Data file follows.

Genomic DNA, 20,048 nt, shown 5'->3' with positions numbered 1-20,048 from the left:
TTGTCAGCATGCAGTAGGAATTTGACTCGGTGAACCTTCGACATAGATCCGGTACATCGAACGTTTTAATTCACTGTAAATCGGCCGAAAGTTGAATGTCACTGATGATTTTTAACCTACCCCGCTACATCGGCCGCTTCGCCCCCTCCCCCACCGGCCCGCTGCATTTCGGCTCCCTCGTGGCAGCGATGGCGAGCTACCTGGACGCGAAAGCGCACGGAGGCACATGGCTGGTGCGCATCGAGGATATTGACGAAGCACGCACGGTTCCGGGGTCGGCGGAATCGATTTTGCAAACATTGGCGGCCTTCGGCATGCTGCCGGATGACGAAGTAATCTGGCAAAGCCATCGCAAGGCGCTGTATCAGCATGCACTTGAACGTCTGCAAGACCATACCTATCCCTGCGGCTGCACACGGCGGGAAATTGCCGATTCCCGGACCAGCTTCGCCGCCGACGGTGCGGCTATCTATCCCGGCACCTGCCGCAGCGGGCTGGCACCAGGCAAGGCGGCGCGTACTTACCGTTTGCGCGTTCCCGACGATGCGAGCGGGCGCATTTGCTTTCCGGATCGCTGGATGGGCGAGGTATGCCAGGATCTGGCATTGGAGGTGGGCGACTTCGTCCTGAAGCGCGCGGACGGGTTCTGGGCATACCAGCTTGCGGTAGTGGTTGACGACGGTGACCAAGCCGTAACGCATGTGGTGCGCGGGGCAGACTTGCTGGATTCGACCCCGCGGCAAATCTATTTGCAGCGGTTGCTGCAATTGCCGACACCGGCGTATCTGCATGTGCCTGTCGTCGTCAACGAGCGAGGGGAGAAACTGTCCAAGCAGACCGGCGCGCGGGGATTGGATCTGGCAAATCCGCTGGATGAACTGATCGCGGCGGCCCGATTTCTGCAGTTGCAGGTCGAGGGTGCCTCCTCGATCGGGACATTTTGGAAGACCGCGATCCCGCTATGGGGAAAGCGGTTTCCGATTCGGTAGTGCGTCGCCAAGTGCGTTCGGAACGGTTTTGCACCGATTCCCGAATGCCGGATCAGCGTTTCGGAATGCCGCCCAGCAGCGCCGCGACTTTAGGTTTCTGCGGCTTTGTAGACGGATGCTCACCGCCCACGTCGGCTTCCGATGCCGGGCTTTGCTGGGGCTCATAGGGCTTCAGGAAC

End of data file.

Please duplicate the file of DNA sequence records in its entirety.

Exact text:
Genomic DNA, 20,048 nt, shown 5'->3' with positions numbered 1-20,048 from the left:
TTGTCAGCATGCAGTAGGAATTTGACTCGGTGAACCTTCGACATAGATCCGGTACATCGAACGTTTTAATTCACTGTAAATCGGCCGAAAGTTGAATGTCACTGATGATTTTTAACCTACCCCGCTACATCGGCCGCTTCGCCCCCTCCCCCACCGGCCCGCTGCATTTCGGCTCCCTCGTGGCAGCGATGGCGAGCTACCTGGACGCGAAAGCGCACGGAGGCACATGGCTGGTGCGCATCGAGGATATTGACGAAGCACGCACGGTTCCGGGGTCGGCGGAATCGATTTTGCAAACATTGGCGGCCTTCGGCATGCTGCCGGATGACGAAGTAATCTGGCAAAGCCATCGCAAGGCGCTGTATCAGCATGCACTTGAACGTCTGCAAGACCATACCTATCCCTGCGGCTGCACACGGCGGGAAATTGCCGATTCCCGGACCAGCTTCGCCGCCGACGGTGCGGCTATCTATCCCGGCACCTGCCGCAGCGGGCTGGCACCAGGCAAGGCGGCGCGTACTTACCGTTTGCGCGTTCCCGACGATGCGAGCGGGCGCATTTGCTTTCCGGATCGCTGGATGGGCGAGGTATGCCAGGATCTGGCATTGGAGGTGGGCGACTTCGTCCTGAAGCGCGCGGACGGGTTCTGGGCATACCAGCTTGCGGTAGTGGTTGACGACGGTGACCAAGCCGTAACGCATGTGGTGCGCGGGGCAGACTTGCTGGATTCGACCCCGCGGCAAATCTATTTGCAGCGGTTGCTGCAATTGCCGACACCGGCGTATCTGCATGTGCCTGTCGTCGTCAACGAGCGAGGGGAGAAACTGTCCAAGCAGACCGGCGCGCGGGGATTGGATCTGGCAAATCCGCTGGATGAACTGATCGCGGCGGCCCGATTTCTGCAGTTGCAGGTCGAGGGTGCCTCCTCGATCGGGACATTTTGGAAGACCGCGATCCCGCTATGGGGAAAGCGGTTTCCGATTCGGTAGTGCGTCGCCAAGTGCGTTCGGAACGGTTTTGCACCGATTCCCGAATGCCGGATCAGCGTTTCGGAATGCCGCCCAGCAGCGCCGCGACTTTAGGTTTCTGCGGCTTTGTAGACGGATGCTCACCGCCCACGTCGGCTTCCGATGCCGGGCTTTGCTGGGGCTCATAGGGCTTCAGGAAC